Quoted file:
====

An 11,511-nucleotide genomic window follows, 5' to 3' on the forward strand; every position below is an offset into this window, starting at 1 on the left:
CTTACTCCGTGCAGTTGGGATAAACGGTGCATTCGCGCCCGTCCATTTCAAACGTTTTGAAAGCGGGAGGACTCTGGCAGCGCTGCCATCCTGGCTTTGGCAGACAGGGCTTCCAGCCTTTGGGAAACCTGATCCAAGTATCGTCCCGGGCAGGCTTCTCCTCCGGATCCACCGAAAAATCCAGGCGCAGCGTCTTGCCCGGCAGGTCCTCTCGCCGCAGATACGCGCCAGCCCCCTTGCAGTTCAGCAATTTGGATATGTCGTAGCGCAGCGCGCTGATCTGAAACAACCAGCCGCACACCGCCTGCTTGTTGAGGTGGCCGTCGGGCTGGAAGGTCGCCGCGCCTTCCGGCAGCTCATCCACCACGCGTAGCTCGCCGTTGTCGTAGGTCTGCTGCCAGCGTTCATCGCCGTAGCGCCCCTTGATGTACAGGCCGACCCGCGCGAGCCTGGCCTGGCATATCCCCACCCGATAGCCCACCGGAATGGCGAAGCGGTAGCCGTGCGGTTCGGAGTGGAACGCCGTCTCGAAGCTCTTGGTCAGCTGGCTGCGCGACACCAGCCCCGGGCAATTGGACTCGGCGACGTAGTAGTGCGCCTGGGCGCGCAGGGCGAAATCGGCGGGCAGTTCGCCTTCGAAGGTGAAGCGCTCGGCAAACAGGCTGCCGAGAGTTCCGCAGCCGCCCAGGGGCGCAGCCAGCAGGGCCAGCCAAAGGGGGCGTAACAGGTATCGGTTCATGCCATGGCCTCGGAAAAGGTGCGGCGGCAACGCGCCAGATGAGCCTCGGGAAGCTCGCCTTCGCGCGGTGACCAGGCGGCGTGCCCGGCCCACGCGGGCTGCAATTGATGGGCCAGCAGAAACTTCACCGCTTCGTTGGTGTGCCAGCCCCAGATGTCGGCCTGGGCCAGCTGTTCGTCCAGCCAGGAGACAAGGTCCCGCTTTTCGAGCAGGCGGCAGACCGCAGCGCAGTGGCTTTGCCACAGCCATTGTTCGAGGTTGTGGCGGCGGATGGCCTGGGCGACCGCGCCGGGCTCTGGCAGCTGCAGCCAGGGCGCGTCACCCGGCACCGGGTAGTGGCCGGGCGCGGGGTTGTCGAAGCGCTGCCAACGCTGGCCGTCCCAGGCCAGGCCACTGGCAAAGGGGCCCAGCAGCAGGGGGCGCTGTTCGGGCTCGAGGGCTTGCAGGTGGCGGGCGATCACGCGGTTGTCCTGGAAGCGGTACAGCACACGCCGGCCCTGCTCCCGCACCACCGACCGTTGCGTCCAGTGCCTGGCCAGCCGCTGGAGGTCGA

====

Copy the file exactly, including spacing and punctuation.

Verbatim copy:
An 11,511-nucleotide genomic window follows, 5' to 3' on the forward strand; every position below is an offset into this window, starting at 1 on the left:
CTTACTCCGTGCAGTTGGGATAAACGGTGCATTCGCGCCCGTCCATTTCAAACGTTTTGAAAGCGGGAGGACTCTGGCAGCGCTGCCATCCTGGCTTTGGCAGACAGGGCTTCCAGCCTTTGGGAAACCTGATCCAAGTATCGTCCCGGGCAGGCTTCTCCTCCGGATCCACCGAAAAATCCAGGCGCAGCGTCTTGCCCGGCAGGTCCTCTCGCCGCAGATACGCGCCAGCCCCCTTGCAGTTCAGCAATTTGGATATGTCGTAGCGCAGCGCGCTGATCTGAAACAACCAGCCGCACACCGCCTGCTTGTTGAGGTGGCCGTCGGGCTGGAAGGTCGCCGCGCCTTCCGGCAGCTCATCCACCACGCGTAGCTCGCCGTTGTCGTAGGTCTGCTGCCAGCGTTCATCGCCGTAGCGCCCCTTGATGTACAGGCCGACCCGCGCGAGCCTGGCCTGGCATATCCCCACCCGATAGCCCACCGGAATGGCGAAGCGGTAGCCGTGCGGTTCGGAGTGGAACGCCGTCTCGAAGCTCTTGGTCAGCTGGCTGCGCGACACCAGCCCCGGGCAATTGGACTCGGCGACGTAGTAGTGCGCCTGGGCGCGCAGGGCGAAATCGGCGGGCAGTTCGCCTTCGAAGGTGAAGCGCTCGGCAAACAGGCTGCCGAGAGTTCCGCAGCCGCCCAGGGGCGCAGCCAGCAGGGCCAGCCAAAGGGGGCGTAACAGGTATCGGTTCATGCCATGGCCTCGGAAAAGGTGCGGCGGCAACGCGCCAGATGAGCCTCGGGAAGCTCGCCTTCGCGCGGTGACCAGGCGGCGTGCCCGGCCCACGCGGGCTGCAATTGATGGGCCAGCAGAAACTTCACCGCTTCGTTGGTGTGCCAGCCCCAGATGTCGGCCTGGGCCAGCTGTTCGTCCAGCCAGGAGACAAGGTCCCGCTTTTCGAGCAGGCGGCAGACCGCAGCGCAGTGGCTTTGCCACAGCCATTGTTCGAGGTTGTGGCGGCGGATGGCCTGGGCGACCGCGCCGGGCTCTGGCAGCTGCAGCCAGGGCGCGTCACCCGGCACCGGGTAGTGGCCGGGCGCGGGGTTGTCGAAGCGCTGCCAACGCTGGCCGTCCCAGGCCAGGCCACTGGCAAAGGGGCCCAGCAGCAGGGGGCGCTGTTCGGGCTCGAGGGCTTGCAGGTGGCGGGCGATCACGCGGTTGTCCTGGAAGCGGTACAGCACACGCCGGCCCTGCTCCCGCACCACCGACCGTTGCGTCCAGTGCCTGGCCAGCCGCTGGAGGTCGA